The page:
Tag Archive: Apple

Refocusing Technology Discussions

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Information technology is a fast-paced environment, and most directors are playing a game of catch up. In the past, technology was reserved for providers, such as Apple or Microsoft, or Internet leaders, such as Google or Amazon. Today, every business relies on technology through a constantly evolving list of options, such as increasing operations efficiency or social media. As expected, this increased reliance on technology entails a higher risk profile, evidenced in security breaches or system malfunctions. Despite these increased risks, recent studies have found that many boards need to refocus how they view information technology (IT).

NACD and Oliver Wyman’s Global Risk Center recently conducted a study to address the issue of IT risk oversight titled Taming Information Technology Risk. According to the survey, nearly half (47%) of directors are dissatisfied with their board’s ability to provide IT risk oversight. Almost a third of directors believed failure to properly provide IT risk oversight stemmed from insufficient expertise at the board level.

A substantial number of corporate boards feel they have not yet met the level of oversight the topic requires. A recent report from the Deloitte Center for Corporate Governance found that while directors should examine IT projects with the same level of scrutiny as any other major capital expenditure, this is rarely the case. The same report also recommended that boards add “tech-savvy directors” who can provide the board with expert oversight.

While every board member will not be an expert in IT, all directors should be well-versed on the subject and able to discuss IT risk oversight in relation to their company’s strategic planning. In Taming Information Technology Risk, six questions are provided that should be on every board’s agenda:

  1. How do you determine the strategic importance of IT to the business?
  2. How do you evaluate the evolving IT capabilities of competitors that could threaten our industry position?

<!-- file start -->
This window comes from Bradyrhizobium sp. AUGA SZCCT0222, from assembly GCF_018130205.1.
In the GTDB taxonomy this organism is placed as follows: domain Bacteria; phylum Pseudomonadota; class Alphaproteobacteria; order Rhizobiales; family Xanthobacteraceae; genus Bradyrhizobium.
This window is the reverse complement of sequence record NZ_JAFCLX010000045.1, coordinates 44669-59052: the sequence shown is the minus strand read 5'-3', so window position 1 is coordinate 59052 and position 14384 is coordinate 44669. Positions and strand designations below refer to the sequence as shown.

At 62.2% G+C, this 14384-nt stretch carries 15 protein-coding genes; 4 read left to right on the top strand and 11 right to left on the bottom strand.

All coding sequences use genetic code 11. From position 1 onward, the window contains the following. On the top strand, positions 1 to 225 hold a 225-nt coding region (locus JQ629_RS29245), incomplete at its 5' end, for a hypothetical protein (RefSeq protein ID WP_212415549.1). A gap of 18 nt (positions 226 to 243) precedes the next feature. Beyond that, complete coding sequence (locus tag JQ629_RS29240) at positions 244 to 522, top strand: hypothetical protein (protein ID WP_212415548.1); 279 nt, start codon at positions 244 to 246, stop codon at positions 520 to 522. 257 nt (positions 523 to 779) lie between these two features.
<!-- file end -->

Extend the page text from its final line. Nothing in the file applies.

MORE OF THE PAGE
3. How do you allocate dollars across the portfolio of IT investments to ensure an efficient risk return?
  4. What trade-offs are you making in managing the IT portfolio?
  5. How are you effectively executing major IT programs?
  6. How do you ensure that a breadth of best practice capabilities and processes are in place to protect the firm from operational and security risks—both now and in the future?

The above six questions provide a foundation of the questions boards should ask regarding technology-related decisions. Directors should also take into consideration the ways technology touches their specific company when scrutinizing IT projects. Also, just asking the right questions will only get boards halfway to the finish line. Understanding what constitutes as an acceptable answer is just as critical.

Board Succession – by Failing to Plan, You Plan to Fail

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The recent spotlight on Steve Jobs and Apple’s succession planning—or lack thereof—has created new urgency among investors and shareholders to demand that the companies in which they invest have a clear succession plan. Although boards of directors for numerous Fortune 500 companies see the advantage in succession planning, there are few who take the protocol seriously enough. Investors and observers have criticized Apple for lacking transparency in its long-term plans and have become uneasy about what Jobs’ second leave of absence will mean to the company without a succession plan in place. MarketBeat reported that:

Institutional Shareholder Services said all companies should have succession plans in place, and Apple shareholders would benefit by having a report on the company’s succession plans disclosed annually. “Such a report would enable shareholders to judge the board on its readiness and willingness to meet the demands of succession planning based on the circumstances at that time,” ISS said.

While succession planning is often put off by companies, it shouldn’t be put off.

A survey conducted by The Korn/Ferry Institute, a North Carolina business intelligence firm, reports that 98 percent of the 1,318 executives polled in 2010 agree that CEO succession planning is important in the overall corporate governance process, while only 35 percent are actually prepared for either the unexpected or planned departure of their company’s CEO.

The Securities and Exchange Commission in 2009 and in late 2010 issued rule changes that prevent companies from dodging the succession question. As witnessed by Apple’s example, board succession is more than just a human resources issue, as it was in the past. There is a risk management factor in teeing up the next company CEO. Shareholders understand the associated risk that exists when there is no plan in place. As companies become more accountable, succession planning has shifted from being part of “ordinary business,” to an important component of risk management.

In Apple’s case, the company could have avoided shareholder anxiety by making public its outline of criteria for selection and its development plan. It’s annual report time for the company, and shareholder questions related to Mr. Jobs’ successor will undoubtedly be top of mind.